5.   Decorating the house for Fall. This is my absolute favorite thing about Fall. My daughter comes over and helps me pull the decorations out of the still-hot attic. It gives me the feeling that Fall has arrived even if it hasn’t.
I love this time of year. I think I’ll go make myself a cup of hot apple cider.


How I Fell in Love With Day Hiking

It was 1987, and my husband and I were excited to go on our first trip together to Colorado. I’d been in love with the Rocky Mountains since I was a little girl. My parents had visited there before I was born, and I would often gaze at the pictures and postcards from their trip way back in the 1950s. Of course, by the time they took my sister and me there in the late 1970s, although some things were the same, a lot had changed. 

So my husband and I set out on our road trip. We settled into our motel in Estes Park and planned our adventure. The first full day there, we headed up Fall River Road, a trek that is only possible between July and October because the road stays covered in snow and ice for most of the year. We were so excited to be in the mountains, taking in the scenery, that we stopped at every pullout along the way.
That’s how we found the Chapin Creek Trail. We were thrilled to discover we could actually walk into the wilderness to see things we couldn’t see from the road. Our parents had never done such things when we were growing up, so we had little to no knowledge of such adventures. Both sets of parents were make-good-time sort of travelers. They weren’t dawdlers. So the idea of getting out of the car and diving deeper into the woods was a brand new concept for us.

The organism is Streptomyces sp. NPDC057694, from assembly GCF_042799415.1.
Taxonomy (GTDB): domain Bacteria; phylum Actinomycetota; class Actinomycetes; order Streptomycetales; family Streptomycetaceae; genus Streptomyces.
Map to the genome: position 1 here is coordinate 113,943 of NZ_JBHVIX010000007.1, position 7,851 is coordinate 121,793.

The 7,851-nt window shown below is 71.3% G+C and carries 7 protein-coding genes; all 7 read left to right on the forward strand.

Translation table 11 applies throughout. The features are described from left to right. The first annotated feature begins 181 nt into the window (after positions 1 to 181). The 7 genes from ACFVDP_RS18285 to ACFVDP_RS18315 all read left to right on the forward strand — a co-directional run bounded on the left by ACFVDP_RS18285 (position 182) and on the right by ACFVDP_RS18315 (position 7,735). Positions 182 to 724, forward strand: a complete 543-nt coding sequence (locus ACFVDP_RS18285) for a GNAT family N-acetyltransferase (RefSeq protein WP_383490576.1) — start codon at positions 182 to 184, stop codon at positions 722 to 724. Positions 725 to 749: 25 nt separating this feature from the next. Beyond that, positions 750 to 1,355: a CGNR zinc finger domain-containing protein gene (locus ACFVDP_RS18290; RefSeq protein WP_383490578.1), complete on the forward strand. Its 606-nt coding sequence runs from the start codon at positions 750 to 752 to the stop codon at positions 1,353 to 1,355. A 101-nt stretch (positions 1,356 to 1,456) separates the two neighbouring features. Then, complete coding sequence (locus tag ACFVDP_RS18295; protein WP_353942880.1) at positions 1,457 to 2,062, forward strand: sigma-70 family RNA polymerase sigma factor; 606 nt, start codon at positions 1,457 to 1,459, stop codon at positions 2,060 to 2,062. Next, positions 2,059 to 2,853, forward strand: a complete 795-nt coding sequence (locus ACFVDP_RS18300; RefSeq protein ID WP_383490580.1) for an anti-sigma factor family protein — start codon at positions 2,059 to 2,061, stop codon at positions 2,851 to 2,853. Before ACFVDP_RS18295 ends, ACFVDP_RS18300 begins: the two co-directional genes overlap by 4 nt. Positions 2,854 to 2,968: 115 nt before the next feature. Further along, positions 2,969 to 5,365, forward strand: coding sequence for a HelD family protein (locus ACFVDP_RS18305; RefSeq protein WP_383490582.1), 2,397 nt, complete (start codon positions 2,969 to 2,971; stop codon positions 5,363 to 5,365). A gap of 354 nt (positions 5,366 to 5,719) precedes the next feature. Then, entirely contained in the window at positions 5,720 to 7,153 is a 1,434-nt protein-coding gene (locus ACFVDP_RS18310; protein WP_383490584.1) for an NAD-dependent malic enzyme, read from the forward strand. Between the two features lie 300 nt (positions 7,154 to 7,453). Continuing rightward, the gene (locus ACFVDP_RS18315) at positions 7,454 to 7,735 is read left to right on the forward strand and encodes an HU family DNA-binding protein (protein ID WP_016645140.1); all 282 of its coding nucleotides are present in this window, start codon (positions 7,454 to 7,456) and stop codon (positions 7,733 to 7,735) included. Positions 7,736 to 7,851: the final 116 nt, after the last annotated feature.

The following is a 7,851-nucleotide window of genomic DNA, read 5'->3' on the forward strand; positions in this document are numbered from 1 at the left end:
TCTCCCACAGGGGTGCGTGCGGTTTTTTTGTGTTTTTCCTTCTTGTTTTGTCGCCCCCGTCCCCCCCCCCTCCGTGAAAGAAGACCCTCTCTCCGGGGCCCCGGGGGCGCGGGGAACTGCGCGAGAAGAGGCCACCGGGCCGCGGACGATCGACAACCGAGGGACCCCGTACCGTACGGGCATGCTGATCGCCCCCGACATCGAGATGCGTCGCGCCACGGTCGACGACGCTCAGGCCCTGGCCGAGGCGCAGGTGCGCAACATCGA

We started out and soon realized we were not prepared to venture into the woods. The wrong shoes. No water. We had no idea how long it would take to hike that particular trail. We were rookies. So we turned around and went back to the car with sad hearts. 
When we finally made it all the way up Fall River Road to the summit of Fall River Pass, we found the Alpine Visitor Center; and to our delight, we discovered trail maps existed for the entire park. So when we drove back into Estes Park, we bought provisions (water and trail food) for our first hike. It was getting late in the afternoon by then, so we couldn’t do any trail that was very long. We chose a short hike to Alberta Falls in the Bear Lake area of the park for our first hiking experience.